Every generation looks up to the next generation with the hope that they build up a nation better than the present. Therefore education which empowers the future generation should always be the main concern for any nation. It is now an undisputed fact that right to education can be realised on a national level only through compulsory education, or better say, through free compulsory primary education. However, due to the widespread poverty and various prejudices in the society, the efforts to develop an educational system in India with full access, equality and quality of educational has not been achieved. The inability to check the dropout rates among the marginalised sections of the population is another cause of worry.

Everything you need to know about the Law Of Sedition

Sedition, simply put, is any conduct or speech made that is intended to persuade others to oppose the State. The law of sedition was originally drafted by Thomas Macaulay but was only brought in India by the British to repress free speech during India’s struggle for independence. Presently, this law is read as Section 124A under the Indian Penal Code. As per the Code, ‘Whoever, by words, either spoken or written, or by signs, or by visible representation, or otherwise, brings or attempts to bring into hatred or contempt, or excites or attempts to excite disaffection towards the Government established by law in India’ shall be punished with life imprisonment.[1] Hence, the offence is considered grave in nature.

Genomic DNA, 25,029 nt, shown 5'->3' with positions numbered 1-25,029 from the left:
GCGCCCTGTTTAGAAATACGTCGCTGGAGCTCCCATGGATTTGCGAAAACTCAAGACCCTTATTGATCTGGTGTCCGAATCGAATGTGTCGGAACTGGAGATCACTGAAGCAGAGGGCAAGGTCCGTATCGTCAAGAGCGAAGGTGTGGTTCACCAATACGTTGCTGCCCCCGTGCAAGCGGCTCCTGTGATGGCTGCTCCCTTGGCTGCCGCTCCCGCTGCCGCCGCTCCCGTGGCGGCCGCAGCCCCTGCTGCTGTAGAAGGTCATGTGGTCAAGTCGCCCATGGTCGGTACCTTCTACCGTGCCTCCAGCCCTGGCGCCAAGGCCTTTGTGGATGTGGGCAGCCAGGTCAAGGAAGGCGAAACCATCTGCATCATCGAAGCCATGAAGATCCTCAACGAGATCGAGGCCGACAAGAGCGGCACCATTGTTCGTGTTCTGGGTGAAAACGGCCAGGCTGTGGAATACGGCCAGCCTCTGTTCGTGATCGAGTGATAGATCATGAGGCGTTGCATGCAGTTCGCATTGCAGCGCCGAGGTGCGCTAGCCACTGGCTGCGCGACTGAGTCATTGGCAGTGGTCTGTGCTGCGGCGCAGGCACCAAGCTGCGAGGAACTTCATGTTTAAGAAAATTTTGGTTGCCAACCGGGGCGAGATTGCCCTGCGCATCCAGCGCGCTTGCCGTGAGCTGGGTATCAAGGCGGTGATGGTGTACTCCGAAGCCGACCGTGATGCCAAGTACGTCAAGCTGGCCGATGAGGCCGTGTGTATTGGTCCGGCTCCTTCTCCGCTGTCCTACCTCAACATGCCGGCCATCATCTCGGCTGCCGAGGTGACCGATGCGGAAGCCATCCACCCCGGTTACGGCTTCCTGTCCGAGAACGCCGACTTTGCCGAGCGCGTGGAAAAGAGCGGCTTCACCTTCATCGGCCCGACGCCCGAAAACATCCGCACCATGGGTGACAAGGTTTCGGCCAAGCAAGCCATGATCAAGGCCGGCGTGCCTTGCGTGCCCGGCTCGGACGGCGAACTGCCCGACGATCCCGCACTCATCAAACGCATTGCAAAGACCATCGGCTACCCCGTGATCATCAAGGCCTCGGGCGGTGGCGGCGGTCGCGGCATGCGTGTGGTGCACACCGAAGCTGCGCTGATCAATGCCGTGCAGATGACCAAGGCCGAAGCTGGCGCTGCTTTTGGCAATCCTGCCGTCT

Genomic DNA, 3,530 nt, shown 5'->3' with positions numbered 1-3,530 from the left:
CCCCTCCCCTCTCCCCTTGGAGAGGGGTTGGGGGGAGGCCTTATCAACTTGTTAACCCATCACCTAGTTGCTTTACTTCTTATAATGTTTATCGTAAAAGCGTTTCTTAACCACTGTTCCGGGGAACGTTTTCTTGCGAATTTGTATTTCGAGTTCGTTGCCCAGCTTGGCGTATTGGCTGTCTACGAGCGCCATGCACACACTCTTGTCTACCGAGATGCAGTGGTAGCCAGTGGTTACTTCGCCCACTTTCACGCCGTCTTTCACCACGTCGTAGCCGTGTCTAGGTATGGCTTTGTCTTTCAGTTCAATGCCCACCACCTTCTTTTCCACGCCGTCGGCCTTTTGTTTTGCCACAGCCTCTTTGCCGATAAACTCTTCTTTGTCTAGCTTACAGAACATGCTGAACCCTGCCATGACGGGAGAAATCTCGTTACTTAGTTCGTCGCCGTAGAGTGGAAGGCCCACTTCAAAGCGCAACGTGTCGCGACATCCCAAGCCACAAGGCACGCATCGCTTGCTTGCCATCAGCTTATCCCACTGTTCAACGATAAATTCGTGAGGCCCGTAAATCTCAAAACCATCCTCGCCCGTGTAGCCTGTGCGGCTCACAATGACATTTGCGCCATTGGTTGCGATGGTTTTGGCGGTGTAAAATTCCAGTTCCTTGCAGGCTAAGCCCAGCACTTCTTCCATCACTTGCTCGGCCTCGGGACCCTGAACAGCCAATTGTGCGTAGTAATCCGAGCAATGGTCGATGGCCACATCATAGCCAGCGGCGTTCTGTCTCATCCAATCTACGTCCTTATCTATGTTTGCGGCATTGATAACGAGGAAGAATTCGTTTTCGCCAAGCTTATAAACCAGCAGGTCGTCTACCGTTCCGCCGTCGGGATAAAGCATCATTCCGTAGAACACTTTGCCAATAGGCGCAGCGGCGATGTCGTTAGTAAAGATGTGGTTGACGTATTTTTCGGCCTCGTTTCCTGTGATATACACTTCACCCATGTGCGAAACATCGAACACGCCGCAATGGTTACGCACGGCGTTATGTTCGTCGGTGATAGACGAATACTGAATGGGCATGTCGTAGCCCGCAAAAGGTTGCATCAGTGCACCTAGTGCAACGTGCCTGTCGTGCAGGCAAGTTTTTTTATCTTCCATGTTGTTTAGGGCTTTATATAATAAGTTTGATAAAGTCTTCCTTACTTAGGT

Essentially, this section requires:

  1. Bringing or attempting to bring into hatred or contempt or exciting or attempting to excite disaffection towards, the Government of India.
  2. Such act or attempt may be done (i) by words, either spoken or written, or (ii) by signs, (iii) by visible representation.

To be called as an offence, what this section must have is the intention with which the language is used and what is rendered punishable by section 124-A of the penal code is the intentional attempt, successful or otherwise, the rouse as against Government the feelings enumerated in the section, a mere tendency in an act to promote such feelings is not sufficient to justify a conviction; in other words, the prosecution must bring home to the accused that his intention was as is described in the section itself.[2]